The 1933 classic “King Kong” inspired a number of strange projects, including two Japanese Kong films that are considered lost and a wealth of ideas ranging from a three-camera Cinerama remake to “King Kong vs. Frankenstein” by Willis O’Brien, the genius behind the original’s special effects. On this episode of “The Online Movie Show,” we look at these remarkable Kong projects with John LeMay, author of “Kong Unmade: The Lost Films of Skull Island.”
Few comics took full advantage of the loose standards of Pre-Code Hollywood with more gusto than the team of Bert Wheeler and Robert Woolsey. In this episode of “The Online Movie Show,” film historian and podcaster Geno Cuddy offers insight on the duo’s saucy on-screen antics and classic routines.
The episode can be heard here.
From the late 1920s to the mid-1930s, Bobby Clark and Paul McCullough turned out a series of wild, bawdy and often surreal short comedies. Today, the team is mostly unknown to the average movie lover because many of their films are lost and the surviving films are rarely revived. Film historian and podcaster Geno Cuddy considers the Clark & McCullough legacy and advocates for a new appreciation of their surviving work in this episode of “The Online Movie Show.”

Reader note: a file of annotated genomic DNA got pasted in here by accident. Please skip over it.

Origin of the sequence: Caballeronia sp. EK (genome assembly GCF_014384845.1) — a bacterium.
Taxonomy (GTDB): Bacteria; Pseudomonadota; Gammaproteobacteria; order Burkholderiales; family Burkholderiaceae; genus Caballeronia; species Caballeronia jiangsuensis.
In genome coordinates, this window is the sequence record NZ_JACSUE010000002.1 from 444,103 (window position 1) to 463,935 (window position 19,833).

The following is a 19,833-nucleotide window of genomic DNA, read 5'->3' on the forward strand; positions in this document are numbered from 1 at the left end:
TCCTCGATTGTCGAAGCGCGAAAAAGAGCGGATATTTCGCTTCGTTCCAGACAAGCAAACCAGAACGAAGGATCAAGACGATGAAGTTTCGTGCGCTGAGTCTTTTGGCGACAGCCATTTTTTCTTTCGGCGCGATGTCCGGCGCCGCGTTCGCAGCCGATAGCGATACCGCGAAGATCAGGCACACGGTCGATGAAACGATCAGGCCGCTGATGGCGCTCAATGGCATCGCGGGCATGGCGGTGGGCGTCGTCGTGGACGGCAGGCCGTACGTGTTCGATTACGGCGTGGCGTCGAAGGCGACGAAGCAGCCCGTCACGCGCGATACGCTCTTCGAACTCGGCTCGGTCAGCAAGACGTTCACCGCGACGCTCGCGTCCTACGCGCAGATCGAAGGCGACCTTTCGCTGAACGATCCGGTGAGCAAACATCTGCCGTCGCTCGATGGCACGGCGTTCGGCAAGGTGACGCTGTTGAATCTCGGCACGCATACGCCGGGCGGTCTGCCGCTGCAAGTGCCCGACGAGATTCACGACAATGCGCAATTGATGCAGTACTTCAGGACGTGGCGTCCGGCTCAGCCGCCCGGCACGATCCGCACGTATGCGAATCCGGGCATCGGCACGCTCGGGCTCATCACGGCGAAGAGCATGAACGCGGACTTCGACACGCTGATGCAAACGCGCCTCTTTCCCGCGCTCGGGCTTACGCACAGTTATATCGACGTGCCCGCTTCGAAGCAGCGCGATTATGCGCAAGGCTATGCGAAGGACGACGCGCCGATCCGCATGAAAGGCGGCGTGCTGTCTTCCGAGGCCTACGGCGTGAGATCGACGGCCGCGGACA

BOOTLEG FILES 697: “John Barrymore’s Hamlet Screen Test” (1933 test footage for a film that was never made).
LAST SEEN: On YouTube.
AMERICAN HOME VIDEO: None.
REASON FOR BOOTLEG STATUS: Too short for a standalone release, not easy to fit into a larger production.
CHANCES OF SEEING A COMMERCIAL DVD RELEASE: Not likely.
For every film that finds its way to the big screen, there are an infinite number of projects that got off the ground. Some of these are mere figments of conversation that failed to root into a serious endeavor, others consist of carefully constructed screenplays that never found their way into production, and other projects barely made into a very early stage of pre-production before being abruptly cancelled.
Jane Russell’s stardom was engineered by Howard Hughes’ fervid imagination, and her initial publicity overemphasized her remarkable physique. But she was a genuinely talented performer adept at light comedy and melodrama. In this episode of “The Online Movie Show,” actor/writer Joe Mannetti returns to offer a tribute to Jane Russell’s iconic place in Hollywood history.